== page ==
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In photos: Portland’s Asylum Seekers

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    In photos: Portland’s Asylum Seekers - Brianna Soukup/Staff Photographer | of | Share this photo

    John Shippee and Roux Lobozzo sit amongst their coworkers at the Portland Family Shelter during their daily morning meeting on Tuesday, October 19, 2021. In the meeting the staff runs through their tentative schedule for the day. With asylum seeking families showing up on a consistent, but sporadic, basis the shelter staff never really know what they day will bring.

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    In photos: Portland’s Asylum Seekers - Brianna Soukup/Staff Photographer | of | Share this photo

    A new apartment building being constructed on Chestnut Street seen from a room at Portland’s family shelter. The shelter only has space for only 42 families. Dozens and dozens more are staying in local hotels while they await their immigration status or more permanent housing, or both.

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    In photos: Portland’s Asylum Seekers - Brianna Soukup/Staff Photographer | of | Share this photo

    Roux Lobozzo leads a Rent Smart class alongside her co-worker Larissa Gahimbare, at the Portland Family Shelter on Wednesday, October 20, 2021. The two employees work with the families after they move out of the shelter and into permanent housing in order to help them through any issues that may arise. The class is offered to the families that have moved back into the shelter from the motel and are hopefully next in line to be housed. A Press Herald reporter and photographer were allowed to show city staff with the condition that no asylum seeker would be identifiable in the photos or story.

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    In photos: Portland’s Asylum Seekers - Brianna Soukup/Staff Photographer | of | Share this photo

    Amber Bowman, program manager at the Portland Family Shelter, does the morning room checks on Tuesday, October 19, 2021. The staff does room checks to make sure all the overflow rooms are clean and ready for any families that might come that day, as well as checking in on families who are staying at the shelter to make sure they are ok.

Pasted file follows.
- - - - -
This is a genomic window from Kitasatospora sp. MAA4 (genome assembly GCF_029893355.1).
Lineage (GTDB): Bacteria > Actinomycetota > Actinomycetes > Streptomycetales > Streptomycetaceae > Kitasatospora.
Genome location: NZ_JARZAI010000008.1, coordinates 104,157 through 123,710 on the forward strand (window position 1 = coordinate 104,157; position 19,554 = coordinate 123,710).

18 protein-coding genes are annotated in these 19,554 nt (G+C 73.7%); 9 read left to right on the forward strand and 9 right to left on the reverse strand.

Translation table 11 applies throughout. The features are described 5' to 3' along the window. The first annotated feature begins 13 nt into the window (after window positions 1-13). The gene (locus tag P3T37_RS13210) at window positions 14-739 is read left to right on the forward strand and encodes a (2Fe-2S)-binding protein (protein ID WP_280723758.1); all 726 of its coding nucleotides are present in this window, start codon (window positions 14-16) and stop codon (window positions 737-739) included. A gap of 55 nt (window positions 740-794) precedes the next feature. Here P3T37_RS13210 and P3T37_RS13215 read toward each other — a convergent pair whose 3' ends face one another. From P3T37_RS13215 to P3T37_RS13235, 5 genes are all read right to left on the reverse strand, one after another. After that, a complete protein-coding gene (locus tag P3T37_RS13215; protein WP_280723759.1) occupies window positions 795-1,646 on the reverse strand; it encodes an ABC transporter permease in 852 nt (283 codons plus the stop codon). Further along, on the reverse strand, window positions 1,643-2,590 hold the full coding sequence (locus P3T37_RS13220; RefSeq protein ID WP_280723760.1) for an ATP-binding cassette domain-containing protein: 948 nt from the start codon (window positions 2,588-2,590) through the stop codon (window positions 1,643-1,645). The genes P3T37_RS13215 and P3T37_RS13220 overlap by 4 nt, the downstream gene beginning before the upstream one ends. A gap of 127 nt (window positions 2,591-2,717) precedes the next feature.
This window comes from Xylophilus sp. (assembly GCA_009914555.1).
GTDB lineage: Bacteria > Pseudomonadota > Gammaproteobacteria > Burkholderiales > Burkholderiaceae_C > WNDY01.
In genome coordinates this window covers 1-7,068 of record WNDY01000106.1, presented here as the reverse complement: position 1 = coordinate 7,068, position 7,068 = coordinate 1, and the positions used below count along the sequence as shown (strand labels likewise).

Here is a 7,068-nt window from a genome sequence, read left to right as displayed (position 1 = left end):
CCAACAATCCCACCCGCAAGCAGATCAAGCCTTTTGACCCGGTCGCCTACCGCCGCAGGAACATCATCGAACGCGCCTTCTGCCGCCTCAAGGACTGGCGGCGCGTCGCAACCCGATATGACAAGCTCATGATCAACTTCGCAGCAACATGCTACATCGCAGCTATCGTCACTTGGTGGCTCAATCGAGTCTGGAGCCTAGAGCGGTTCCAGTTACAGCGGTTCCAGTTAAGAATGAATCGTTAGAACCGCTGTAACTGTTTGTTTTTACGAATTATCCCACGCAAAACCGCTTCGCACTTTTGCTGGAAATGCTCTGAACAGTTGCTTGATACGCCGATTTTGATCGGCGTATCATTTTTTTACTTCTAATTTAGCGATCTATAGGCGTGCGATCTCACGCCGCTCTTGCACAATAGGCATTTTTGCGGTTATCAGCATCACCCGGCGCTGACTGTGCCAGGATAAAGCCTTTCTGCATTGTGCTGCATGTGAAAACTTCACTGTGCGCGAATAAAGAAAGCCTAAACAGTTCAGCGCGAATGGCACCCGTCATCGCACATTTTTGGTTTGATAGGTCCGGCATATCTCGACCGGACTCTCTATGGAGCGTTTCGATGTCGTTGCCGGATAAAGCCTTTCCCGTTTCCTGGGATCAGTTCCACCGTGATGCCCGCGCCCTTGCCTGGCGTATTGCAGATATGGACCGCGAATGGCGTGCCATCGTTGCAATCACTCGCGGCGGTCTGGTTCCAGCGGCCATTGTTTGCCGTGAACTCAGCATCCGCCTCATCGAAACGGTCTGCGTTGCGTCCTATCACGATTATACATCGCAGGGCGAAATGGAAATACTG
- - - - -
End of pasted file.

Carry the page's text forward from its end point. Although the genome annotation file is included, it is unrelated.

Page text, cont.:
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    In photos: Portland’s Asylum Seekers - Brianna Soukup/Staff Photographe | of | Share this photo

    Asylum seeking families who just arrived in Portland wait outside of the family shelter to be let inside to meet with staff and begin some of the new arrival paperwork.

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    In photos: Portland’s Asylum Seekers - Brianna Soukup/Staff Photographer | of | Share this photo

    A teenager holds her little sister as she and her family wait outside of the family shelter with all of their luggage after presenting there in the afternoon on Wednesday, October 20, 2021. She is a part of a family of five, like most other asylum seeker families, came to Maine directly from the Southern border after being released from detention. Three families showed up all at the same time that afternoon, two of whom had met traveling and were friends.

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    In photos: Portland’s Asylum Seekers - Brianna Soukup/Staff Photographer | of | Share this photo

    Two sets of parents sit with Portland family shelter employee John Shippee, far left, as he uses a language line interpreter to speak to them in Portuguese. When a family arrives the employees gather information on who is in the family, where they came from and how they arrived in Maine as well as getting them information on general assistance and telling them the rules of the shelter.

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    In photos: Portland’s Asylum Seekers - Brianna Soukup/Staff Photographer | of | Share this photo

    Two little girls who were friends on the journey to the United States are reunited on the steps of the family shelter. One girl was already staying at the shelter with her family when the other one arrived.

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    In photos: Portland’s Asylum Seekers - Brianna Soukup/Staff Photographer | of | Share this photo

    John Shippee walks the family of five over to one of the overflow rooms at the shelter. The family left Africa and traveled from Brazil, up through South America, Central America and crossed over into the United States through Mexico. They have a three daughters with them, ranging in age from 16 to a 1 year old.